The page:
That being said, CPM S30V is quite expensive, and it has a dramatic effect on the price of the knives that feature it. Some also find it problematic that, though the steel maintains a razor-sharp edge for a long time, the carbides can actually wear out sharpening belts at a record pace.
This steel, armed with a nice full flat grind courtesy of the folks at Spyderco, will make for a heck of an impressive tool. Providing you take care of it, it should serve you well for years to come.
The Manix 2’s handle is 4.66″ of high-quality G-10, and the manufacturer claims it is designed to facilitate a “secure, but comfortable grip.” From wet to dry, hot to cold, with gloves or without gloves, G-10 is a pretty reliable material and one of the most popular handle materials among knife makers the world over.
To further maximize grip beyond what the G-10 scales offer, there are several sections of jimping on the handle (near the thumb ramp, on either side of the generous choil, and around the perimeter). In a few cases, this additional jimping has proven somewhat problematic, mostly because some users feel it hinders their ability to get the knife out of their pocket easily.
All things considered, it’s hard to argue with a utility knife that has a grippy handle. Of course, I haven’t had the pleasure of having to dig one out of my pants pocket in a pinch. All in all, it sounds like a problem most users will be able to live with.
Deployment & Locking Mechanism
The Manix 2 utilizes a ball bearing mechanism to deploy and lock the blade into place. This is facilitated mainly by Spyderco’s most recognizable feature, the “Spyder Hole.” With a simple flick, it can instantly deploy the knife while ensuring the fingers remain safely out of the blade path.
The ball bearing mechanism is widely considered one of the strongest, smoothest mechanisms out there, and is rated for more force than anyone is going to generate with average jobs. For those not familiar with the mechanism, it works like this:
1. A hardened steel ball bearing sits in a polymer cage.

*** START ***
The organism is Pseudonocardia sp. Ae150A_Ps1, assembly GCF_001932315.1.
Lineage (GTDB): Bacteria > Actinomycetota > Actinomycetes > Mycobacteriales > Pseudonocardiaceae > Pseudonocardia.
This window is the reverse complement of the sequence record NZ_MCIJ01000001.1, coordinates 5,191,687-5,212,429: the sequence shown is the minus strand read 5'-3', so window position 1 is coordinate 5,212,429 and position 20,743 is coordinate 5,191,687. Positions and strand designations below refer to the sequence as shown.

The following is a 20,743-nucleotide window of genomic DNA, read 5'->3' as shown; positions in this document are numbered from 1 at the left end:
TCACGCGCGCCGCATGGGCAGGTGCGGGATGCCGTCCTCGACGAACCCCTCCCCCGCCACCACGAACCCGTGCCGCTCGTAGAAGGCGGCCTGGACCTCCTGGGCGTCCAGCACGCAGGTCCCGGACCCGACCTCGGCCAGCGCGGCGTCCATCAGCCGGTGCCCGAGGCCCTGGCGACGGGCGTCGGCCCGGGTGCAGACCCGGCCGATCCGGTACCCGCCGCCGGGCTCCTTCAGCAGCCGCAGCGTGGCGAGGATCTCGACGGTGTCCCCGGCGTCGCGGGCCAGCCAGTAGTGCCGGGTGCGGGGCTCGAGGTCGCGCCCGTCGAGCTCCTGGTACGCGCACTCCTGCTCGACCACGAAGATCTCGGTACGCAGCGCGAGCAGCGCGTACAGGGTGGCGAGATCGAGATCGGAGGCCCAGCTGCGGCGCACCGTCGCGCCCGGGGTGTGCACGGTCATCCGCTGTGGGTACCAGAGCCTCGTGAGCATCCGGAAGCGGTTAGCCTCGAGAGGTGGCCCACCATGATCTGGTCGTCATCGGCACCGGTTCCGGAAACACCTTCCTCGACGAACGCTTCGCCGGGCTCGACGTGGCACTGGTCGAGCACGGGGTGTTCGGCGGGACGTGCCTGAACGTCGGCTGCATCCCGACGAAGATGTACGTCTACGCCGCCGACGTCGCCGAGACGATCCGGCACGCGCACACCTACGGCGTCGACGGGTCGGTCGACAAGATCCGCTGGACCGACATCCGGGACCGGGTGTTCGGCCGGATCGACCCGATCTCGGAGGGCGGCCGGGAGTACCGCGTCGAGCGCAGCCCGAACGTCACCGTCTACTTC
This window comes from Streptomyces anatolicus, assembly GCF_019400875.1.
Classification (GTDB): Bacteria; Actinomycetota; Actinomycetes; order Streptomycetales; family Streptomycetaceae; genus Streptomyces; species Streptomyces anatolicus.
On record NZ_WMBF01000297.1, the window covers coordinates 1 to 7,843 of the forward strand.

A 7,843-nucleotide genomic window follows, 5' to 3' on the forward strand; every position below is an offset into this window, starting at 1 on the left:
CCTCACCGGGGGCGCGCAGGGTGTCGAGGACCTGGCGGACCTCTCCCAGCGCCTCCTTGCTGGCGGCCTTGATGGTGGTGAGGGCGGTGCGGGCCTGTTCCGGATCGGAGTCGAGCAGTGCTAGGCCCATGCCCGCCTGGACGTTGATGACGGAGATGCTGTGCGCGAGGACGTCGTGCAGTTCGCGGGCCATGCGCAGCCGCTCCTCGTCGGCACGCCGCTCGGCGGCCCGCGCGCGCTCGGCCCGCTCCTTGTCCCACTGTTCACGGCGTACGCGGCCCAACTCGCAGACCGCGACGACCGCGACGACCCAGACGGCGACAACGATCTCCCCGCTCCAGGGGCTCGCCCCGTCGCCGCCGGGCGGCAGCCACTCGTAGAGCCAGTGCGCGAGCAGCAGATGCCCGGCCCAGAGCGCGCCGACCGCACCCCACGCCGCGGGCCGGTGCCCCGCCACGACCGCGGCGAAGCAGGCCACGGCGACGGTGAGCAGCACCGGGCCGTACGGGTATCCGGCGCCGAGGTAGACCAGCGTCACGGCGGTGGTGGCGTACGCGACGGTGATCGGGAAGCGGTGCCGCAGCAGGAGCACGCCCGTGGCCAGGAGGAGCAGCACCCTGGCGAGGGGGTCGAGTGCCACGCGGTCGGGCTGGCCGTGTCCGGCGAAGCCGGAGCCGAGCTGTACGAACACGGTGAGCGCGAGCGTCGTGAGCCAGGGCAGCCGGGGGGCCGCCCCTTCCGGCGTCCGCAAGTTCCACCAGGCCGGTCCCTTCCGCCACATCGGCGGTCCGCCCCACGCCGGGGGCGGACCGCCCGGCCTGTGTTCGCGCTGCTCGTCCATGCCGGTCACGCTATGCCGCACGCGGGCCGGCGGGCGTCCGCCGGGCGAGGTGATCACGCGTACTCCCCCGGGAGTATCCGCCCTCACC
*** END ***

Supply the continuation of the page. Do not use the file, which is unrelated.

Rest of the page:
2. When the knife is deployed, a spring-loaded plunger pushes the ball-bearing forward.
3. The ball bearing slides onto a ramp on the back of the blade. This wedges the blade in place.
4. Pulling back on this cage releases the lock and allows the blade to pivot closed.
Perhaps the best thing about the Manix 2 is its full-sized stainless-steel liners. Rather than just being a flimsy scrap of metal, these liners are actually part of the handle design, adding to its “solid” feel in the hand and its overall strength.
Overall Quality and Features
Taking a closer look at the Manix 2 and its various components, I have to admit that it stands up to scrutiny quite well. It’s blade design and overall blade performance are lacking, but only insomuch as they aren’t flat out amazing. The “Achille’s Heel” of the knife seems to remain its inability to pierce hard or thick materials without potentially breaking the non-reinforced tip. However, if piercing isn’t the game you’re looking to play, then the Manix 2 is a near-flawless EDC.
As for quality – it is apparent in the mechanism, the steel, and the craftsmanship that this knife is built to live up to its reputation and its price tag. As long as you buy from a certified dealer and keep your eye out for QC problems or knock-offs, chances are you’re going to be happy with your purchase.
Some Alternatives for the Spyderco Manix 2
There are alternatives to the Spyderco Manix 2 if you want to check out other options. Here is a look at some of the best ones.
#1 Benchmade – Mini Griptilian 555HG Knife